Fire sale? Now isn't the time for the KC Royals

Denny Medley-USA TODAY Sports

Whether the KC Royals are a bad team merely meeting low expectations, or a team just playing badly, depends much on your perspective. Glass half empty, or glass half full?

The numbers lean toward the former. Losers of 16 of their first 20 games, the Royals are tied with Oakland for the worst record in baseball. That they have Zack Greinke going for them against the Angels tonight is reason for some optimism, but the awful run support his teammates have consistently given him since he returned to Kansas City last season doesn't bode well.

And this is a club at the bottom, not only of the American League Central, where it already trails first place Minnesota by seven games and the struggling fourth-place White Sox by three, but also of too many important statistical categories. Through Friday's games, the Royals' team batting average (.203), OBP (.260) and SLG (.321), are the big leagues' worst, they're tied with Detroitl for the fewest number of hits, and they're second-to-last in runs scored and walks.

And the pitching? Only two clubs have worse ERAs than Kansas City's 5.42), and the bullpen's 6.56 is not only unacceptable, but also the second worst in the majors.

So, with the all-time franchise high for April losses and a 100-loss season well within reach, is it time for principal owner John Sherman and general manager J.J. Picollo to engineer a fire sale?

A sell-off is absolutely the worst thing the KC Royals could do right now

Even as a last resort, scrapping the team is an option the Royals shouldn't be considering. Yes, they've lost 80% of their games so far, but 87% of the campaign remains to be played, and a lot of things, including a nice winning streak or two, can happen between now and the team's Oct. 1 season finale against the Yankees. Kansas City isn't going to the playoffs, but avoiding 100 losses isn't entirely out of the question. Scuttling much of the team, though, and stocking it with prospects not yet ready for the big leagues, will make reaching that century mark more likely.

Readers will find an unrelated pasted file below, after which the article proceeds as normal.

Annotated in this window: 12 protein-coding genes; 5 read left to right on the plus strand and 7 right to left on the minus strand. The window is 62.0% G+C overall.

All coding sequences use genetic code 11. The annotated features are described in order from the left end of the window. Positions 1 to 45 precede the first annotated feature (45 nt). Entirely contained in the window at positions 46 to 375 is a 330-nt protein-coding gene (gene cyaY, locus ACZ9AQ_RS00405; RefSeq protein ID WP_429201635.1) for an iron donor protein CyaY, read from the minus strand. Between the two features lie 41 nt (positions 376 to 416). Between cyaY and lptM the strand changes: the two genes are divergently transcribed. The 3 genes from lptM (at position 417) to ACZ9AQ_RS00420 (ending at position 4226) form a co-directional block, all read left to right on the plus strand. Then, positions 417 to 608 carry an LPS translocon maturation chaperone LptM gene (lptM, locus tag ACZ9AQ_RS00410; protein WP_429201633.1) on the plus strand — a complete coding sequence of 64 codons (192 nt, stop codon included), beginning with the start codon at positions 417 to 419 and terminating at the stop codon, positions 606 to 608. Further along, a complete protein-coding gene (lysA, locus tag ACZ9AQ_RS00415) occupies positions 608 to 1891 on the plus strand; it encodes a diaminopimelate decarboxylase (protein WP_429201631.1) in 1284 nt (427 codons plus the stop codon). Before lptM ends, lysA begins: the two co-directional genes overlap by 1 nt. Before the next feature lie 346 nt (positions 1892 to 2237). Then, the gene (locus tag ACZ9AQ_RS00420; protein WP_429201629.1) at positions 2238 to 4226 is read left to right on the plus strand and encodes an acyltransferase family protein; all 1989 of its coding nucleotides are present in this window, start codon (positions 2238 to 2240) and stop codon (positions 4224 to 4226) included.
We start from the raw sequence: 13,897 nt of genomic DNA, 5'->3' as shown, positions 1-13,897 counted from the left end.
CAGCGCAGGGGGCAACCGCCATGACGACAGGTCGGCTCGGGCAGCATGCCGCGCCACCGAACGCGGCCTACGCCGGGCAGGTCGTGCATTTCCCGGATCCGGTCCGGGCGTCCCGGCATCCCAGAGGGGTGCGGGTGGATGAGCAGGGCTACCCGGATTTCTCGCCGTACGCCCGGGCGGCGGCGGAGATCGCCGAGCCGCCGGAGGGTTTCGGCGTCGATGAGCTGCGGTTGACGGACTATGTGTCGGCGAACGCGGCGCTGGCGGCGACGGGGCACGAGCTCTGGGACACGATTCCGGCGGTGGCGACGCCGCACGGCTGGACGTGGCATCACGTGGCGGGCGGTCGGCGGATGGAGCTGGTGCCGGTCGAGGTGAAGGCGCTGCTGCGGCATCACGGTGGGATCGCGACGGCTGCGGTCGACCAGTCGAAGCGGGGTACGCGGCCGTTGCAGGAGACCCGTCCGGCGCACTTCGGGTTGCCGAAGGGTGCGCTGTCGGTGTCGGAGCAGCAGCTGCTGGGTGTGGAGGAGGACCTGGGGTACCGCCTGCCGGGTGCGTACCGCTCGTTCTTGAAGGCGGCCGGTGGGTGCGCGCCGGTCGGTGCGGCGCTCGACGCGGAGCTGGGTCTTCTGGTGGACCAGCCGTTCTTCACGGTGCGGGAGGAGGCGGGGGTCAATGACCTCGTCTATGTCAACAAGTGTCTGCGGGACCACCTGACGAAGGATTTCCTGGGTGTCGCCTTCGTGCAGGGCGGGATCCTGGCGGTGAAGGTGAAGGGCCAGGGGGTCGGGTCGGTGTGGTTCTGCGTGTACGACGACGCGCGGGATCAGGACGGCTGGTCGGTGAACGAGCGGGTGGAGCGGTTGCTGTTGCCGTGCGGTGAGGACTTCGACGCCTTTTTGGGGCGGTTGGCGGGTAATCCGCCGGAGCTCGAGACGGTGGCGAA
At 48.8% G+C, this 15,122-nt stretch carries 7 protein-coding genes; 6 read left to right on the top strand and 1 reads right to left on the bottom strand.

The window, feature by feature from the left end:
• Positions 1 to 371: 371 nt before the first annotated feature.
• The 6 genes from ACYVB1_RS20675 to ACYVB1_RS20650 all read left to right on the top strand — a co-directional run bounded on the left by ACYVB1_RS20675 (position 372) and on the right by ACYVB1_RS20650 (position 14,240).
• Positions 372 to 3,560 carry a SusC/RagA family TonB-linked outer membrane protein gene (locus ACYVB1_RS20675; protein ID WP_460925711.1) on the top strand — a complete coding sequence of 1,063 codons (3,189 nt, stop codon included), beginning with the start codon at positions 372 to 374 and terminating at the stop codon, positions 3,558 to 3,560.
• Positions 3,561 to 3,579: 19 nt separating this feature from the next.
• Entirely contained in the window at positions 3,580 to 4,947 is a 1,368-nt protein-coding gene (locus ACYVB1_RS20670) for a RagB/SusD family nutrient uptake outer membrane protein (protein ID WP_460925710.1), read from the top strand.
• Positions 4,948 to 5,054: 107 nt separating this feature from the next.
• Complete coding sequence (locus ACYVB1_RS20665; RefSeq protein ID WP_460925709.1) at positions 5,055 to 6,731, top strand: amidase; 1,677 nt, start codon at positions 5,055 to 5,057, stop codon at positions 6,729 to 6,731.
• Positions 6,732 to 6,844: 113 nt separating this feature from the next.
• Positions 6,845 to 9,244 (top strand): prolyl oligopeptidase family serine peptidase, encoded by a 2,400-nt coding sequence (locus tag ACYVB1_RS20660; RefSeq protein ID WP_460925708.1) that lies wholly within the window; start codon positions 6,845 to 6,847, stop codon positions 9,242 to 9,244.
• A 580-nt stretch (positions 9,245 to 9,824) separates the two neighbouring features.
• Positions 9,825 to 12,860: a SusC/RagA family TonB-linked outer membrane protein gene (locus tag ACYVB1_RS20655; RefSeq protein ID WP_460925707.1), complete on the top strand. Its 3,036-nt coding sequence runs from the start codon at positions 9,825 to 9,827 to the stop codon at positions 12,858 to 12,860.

Then there's Kansas City's present major league inventory, the most attractive pieces of which the club won't soon trade or sell—Bobby Witt Jr., Vinnie Pasquantino, and MJ Melendez are in for the long term, the club saw too much good from Brady Singer last year and from Scott Barlow the last two seasons to abandon them in the midst of their early 2023 struggles, and dealing away Salvador Perez, whose 10 & 5 rights stand in the way of a trade even if the Royals wanted to make it (they don't), would spark a fan rebellion.

And assuming his return to form continues, Aroldis Chapman won't go on the block until trade deadline time when his value maximizes.

That leaves several players who, considering the slumps most of them are in (think Kyle Isbel, Nate Eaton, and Michael Massey), won't bring much in return.

Finally, remember what the terms "fire sale" and "sell-off" imply. Teams don't engage in such pursuits unless they're tearing things down for a rebuild, something the Royals are already in and probably don't have the stomach to suddenly start over. And fans weary of false hope and the club's continuing unproductive retooling will certainly turn away if Sherman and Picollo embark on yet another overhaul.

So, don't expect a wholesale liquidation from the Royals. It would be the worst of their options. And it's not going to happen.

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